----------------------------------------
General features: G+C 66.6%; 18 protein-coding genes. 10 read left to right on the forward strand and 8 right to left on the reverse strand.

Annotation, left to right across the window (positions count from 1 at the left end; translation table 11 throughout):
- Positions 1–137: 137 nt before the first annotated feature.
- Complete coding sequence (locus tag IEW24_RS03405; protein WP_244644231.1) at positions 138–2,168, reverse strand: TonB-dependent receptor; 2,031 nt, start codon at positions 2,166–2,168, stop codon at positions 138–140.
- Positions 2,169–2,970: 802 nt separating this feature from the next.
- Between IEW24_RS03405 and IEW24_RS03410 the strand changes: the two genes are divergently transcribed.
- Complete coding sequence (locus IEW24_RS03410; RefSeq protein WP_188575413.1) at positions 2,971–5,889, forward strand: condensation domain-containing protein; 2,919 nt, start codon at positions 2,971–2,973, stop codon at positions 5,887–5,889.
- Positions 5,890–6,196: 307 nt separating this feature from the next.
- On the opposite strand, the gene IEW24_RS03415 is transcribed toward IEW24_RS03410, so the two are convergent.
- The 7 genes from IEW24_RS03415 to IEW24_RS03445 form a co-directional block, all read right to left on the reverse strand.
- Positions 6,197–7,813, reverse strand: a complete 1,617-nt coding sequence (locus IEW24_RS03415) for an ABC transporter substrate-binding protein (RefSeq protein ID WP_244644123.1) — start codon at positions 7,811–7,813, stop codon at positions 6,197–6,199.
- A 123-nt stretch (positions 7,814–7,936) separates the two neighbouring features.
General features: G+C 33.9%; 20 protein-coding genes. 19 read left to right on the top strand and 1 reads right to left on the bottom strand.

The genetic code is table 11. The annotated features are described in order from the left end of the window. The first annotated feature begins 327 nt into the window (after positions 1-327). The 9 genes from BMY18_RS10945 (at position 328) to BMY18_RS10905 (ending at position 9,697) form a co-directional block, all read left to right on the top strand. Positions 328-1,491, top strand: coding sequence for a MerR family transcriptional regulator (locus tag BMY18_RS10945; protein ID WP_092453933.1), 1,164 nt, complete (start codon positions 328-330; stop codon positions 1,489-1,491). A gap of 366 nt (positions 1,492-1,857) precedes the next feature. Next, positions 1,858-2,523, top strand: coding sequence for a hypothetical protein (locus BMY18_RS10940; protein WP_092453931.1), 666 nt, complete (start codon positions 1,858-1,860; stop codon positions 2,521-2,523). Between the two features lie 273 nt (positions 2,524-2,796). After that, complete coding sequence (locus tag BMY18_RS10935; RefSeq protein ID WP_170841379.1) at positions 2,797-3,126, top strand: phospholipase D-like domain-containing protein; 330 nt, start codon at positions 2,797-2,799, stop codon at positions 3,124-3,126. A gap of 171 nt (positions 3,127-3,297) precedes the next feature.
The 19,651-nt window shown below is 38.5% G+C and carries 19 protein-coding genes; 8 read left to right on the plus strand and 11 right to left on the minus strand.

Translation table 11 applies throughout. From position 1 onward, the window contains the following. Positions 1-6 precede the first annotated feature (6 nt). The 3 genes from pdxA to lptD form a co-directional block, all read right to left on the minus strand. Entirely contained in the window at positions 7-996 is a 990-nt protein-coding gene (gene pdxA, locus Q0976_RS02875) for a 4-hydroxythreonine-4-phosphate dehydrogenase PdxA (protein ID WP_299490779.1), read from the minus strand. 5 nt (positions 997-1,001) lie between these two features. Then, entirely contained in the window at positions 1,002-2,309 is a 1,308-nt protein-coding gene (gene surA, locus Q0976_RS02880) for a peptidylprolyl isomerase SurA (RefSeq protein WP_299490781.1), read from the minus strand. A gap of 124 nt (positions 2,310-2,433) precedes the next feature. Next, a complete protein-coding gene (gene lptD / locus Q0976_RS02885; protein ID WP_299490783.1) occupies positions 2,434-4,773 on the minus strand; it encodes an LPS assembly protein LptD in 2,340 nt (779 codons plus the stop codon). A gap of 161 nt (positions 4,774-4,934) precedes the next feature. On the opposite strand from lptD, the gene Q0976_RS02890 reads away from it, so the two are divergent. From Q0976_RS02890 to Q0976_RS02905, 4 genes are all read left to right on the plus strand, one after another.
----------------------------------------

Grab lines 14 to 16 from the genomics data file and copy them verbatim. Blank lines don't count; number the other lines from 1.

The genetic code is table 11. The annotated features are described in order from the left end of the window. The first annotated feature begins 327 nt into the window (after positions 1-327). The 9 genes from BMY18_RS10945 (at position 328) to BMY18_RS10905 (ending at position 9,697) form a co-directional block, all read left to right on the top strand. Positions 328-1,491, top strand: coding sequence for a MerR family transcriptional regulator (locus tag BMY18_RS10945; protein ID WP_092453933.1), 1,164 nt, complete (start codon positions 328-330; stop codon positions 1,489-1,491). A gap of 366 nt (positions 1,492-1,857) precedes the next feature. Next, positions 1,858-2,523, top strand: coding sequence for a hypothetical protein (locus BMY18_RS10940; protein WP_092453931.1), 666 nt, complete (start codon positions 1,858-1,860; stop codon positions 2,521-2,523). Between the two features lie 273 nt (positions 2,524-2,796). After that, complete coding sequence (locus tag BMY18_RS10935; RefSeq protein ID WP_170841379.1) at positions 2,797-3,126, top strand: phospholipase D-like domain-containing protein; 330 nt, start codon at positions 2,797-2,799, stop codon at positions 3,124-3,126. A gap of 171 nt (positions 3,127-3,297) precedes the next feature.
The 19,651-nt window shown below is 38.5% G+C and carries 19 protein-coding genes; 8 read left to right on the plus strand and 11 right to left on the minus strand.

Translation table 11 applies throughout. From position 1 onward, the window contains the following. Positions 1-6 precede the first annotated feature (6 nt). The 3 genes from pdxA to lptD form a co-directional block, all read right to left on the minus strand. Entirely contained in the window at positions 7-996 is a 990-nt protein-coding gene (gene pdxA, locus Q0976_RS02875) for a 4-hydroxythreonine-4-phosphate dehydrogenase PdxA (protein ID WP_299490779.1), read from the minus strand. 5 nt (positions 997-1,001) lie between these two features. Then, entirely contained in the window at positions 1,002-2,309 is a 1,308-nt protein-coding gene (gene surA, locus Q0976_RS02880) for a peptidylprolyl isomerase SurA (RefSeq protein WP_299490781.1), read from the minus strand. A gap of 124 nt (positions 2,310-2,433) precedes the next feature. Next, a complete protein-coding gene (gene lptD / locus Q0976_RS02885; protein ID WP_299490783.1) occupies positions 2,434-4,773 on the minus strand; it encodes an LPS assembly protein LptD in 2,340 nt (779 codons plus the stop codon). A gap of 161 nt (positions 4,774-4,934) precedes the next feature. On the opposite strand from lptD, the gene Q0976_RS02890 reads away from it, so the two are divergent. From Q0976_RS02890 to Q0976_RS02905, 4 genes are all read left to right on the plus strand, one after another.